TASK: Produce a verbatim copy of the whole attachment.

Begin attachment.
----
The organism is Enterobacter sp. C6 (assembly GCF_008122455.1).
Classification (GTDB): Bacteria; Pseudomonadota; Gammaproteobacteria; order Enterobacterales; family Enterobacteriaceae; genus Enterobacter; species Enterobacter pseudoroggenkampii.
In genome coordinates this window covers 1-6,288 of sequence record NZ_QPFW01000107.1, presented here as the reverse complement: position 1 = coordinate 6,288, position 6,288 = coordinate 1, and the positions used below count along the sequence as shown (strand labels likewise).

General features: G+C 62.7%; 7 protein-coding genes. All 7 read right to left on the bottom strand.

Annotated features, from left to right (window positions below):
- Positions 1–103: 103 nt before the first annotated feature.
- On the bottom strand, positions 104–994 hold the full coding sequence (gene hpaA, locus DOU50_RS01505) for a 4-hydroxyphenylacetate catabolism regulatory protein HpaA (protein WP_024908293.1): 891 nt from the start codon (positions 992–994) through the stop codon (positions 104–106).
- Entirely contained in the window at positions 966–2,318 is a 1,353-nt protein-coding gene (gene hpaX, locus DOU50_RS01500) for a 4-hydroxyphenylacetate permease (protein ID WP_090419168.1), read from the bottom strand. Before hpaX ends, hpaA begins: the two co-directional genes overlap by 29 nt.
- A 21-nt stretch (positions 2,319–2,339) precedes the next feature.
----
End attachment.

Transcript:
The organism is Enterobacter sp. C6 (assembly GCF_008122455.1).
Classification (GTDB): Bacteria; Pseudomonadota; Gammaproteobacteria; order Enterobacterales; family Enterobacteriaceae; genus Enterobacter; species Enterobacter pseudoroggenkampii.
In genome coordinates this window covers 1-6,288 of sequence record NZ_QPFW01000107.1, presented here as the reverse complement: position 1 = coordinate 6,288, position 6,288 = coordinate 1, and the positions used below count along the sequence as shown (strand labels likewise).

General features: G+C 62.7%; 7 protein-coding genes. All 7 read right to left on the bottom strand.

Annotated features, from left to right (window positions below):
- Positions 1–103: 103 nt before the first annotated feature.
- On the bottom strand, positions 104–994 hold the full coding sequence (gene hpaA, locus DOU50_RS01505) for a 4-hydroxyphenylacetate catabolism regulatory protein HpaA (protein WP_024908293.1): 891 nt from the start codon (positions 992–994) through the stop codon (positions 104–106).
- Entirely contained in the window at positions 966–2,318 is a 1,353-nt protein-coding gene (gene hpaX, locus DOU50_RS01500) for a 4-hydroxyphenylacetate permease (protein ID WP_090419168.1), read from the bottom strand. Before hpaX ends, hpaA begins: the two co-directional genes overlap by 29 nt.
- A 21-nt stretch (positions 2,319–2,339) precedes the next feature.